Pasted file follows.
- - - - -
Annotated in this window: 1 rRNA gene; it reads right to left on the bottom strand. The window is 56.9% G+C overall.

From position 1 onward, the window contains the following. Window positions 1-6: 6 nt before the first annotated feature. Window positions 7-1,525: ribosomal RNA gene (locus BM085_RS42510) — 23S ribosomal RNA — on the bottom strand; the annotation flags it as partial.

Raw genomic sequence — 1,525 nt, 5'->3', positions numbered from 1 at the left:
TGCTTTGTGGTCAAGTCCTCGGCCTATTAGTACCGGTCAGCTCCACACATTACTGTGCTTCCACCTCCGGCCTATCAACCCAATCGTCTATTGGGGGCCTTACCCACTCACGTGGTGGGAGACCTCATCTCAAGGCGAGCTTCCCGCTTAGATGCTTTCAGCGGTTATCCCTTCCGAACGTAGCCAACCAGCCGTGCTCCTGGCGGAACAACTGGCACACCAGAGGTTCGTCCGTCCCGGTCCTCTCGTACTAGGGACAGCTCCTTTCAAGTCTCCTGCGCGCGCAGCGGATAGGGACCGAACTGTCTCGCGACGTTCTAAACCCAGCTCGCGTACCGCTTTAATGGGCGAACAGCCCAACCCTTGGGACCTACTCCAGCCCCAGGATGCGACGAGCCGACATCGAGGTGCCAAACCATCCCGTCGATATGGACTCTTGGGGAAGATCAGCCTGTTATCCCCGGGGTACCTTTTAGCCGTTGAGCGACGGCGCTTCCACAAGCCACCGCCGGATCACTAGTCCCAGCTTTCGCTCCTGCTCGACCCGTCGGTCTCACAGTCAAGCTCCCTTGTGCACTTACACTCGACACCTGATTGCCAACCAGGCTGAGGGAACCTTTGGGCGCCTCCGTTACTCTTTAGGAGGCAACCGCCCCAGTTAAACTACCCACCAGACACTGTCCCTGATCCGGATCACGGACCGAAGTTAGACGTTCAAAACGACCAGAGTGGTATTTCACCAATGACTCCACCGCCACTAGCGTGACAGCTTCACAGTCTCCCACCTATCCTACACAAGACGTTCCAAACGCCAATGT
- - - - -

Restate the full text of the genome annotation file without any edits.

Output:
Annotated in this window: 1 rRNA gene; it reads right to left on the bottom strand. The window is 56.9% G+C overall.

From position 1 onward, the window contains the following. Window positions 1-6: 6 nt before the first annotated feature. Window positions 7-1,525: ribosomal RNA gene (locus BM085_RS42510) — 23S ribosomal RNA — on the bottom strand; the annotation flags it as partial.

Raw genomic sequence — 1,525 nt, 5'->3', positions numbered from 1 at the left:
TGCTTTGTGGTCAAGTCCTCGGCCTATTAGTACCGGTCAGCTCCACACATTACTGTGCTTCCACCTCCGGCCTATCAACCCAATCGTCTATTGGGGGCCTTACCCACTCACGTGGTGGGAGACCTCATCTCAAGGCGAGCTTCCCGCTTAGATGCTTTCAGCGGTTATCCCTTCCGAACGTAGCCAACCAGCCGTGCTCCTGGCGGAACAACTGGCACACCAGAGGTTCGTCCGTCCCGGTCCTCTCGTACTAGGGACAGCTCCTTTCAAGTCTCCTGCGCGCGCAGCGGATAGGGACCGAACTGTCTCGCGACGTTCTAAACCCAGCTCGCGTACCGCTTTAATGGGCGAACAGCCCAACCCTTGGGACCTACTCCAGCCCCAGGATGCGACGAGCCGACATCGAGGTGCCAAACCATCCCGTCGATATGGACTCTTGGGGAAGATCAGCCTGTTATCCCCGGGGTACCTTTTAGCCGTTGAGCGACGGCGCTTCCACAAGCCACCGCCGGATCACTAGTCCCAGCTTTCGCTCCTGCTCGACCCGTCGGTCTCACAGTCAAGCTCCCTTGTGCACTTACACTCGACACCTGATTGCCAACCAGGCTGAGGGAACCTTTGGGCGCCTCCGTTACTCTTTAGGAGGCAACCGCCCCAGTTAAACTACCCACCAGACACTGTCCCTGATCCGGATCACGGACCGAAGTTAGACGTTCAAAACGACCAGAGTGGTATTTCACCAATGACTCCACCGCCACTAGCGTGACAGCTTCACAGTCTCCCACCTATCCTACACAAGACGTTCCAAACGCCAATGT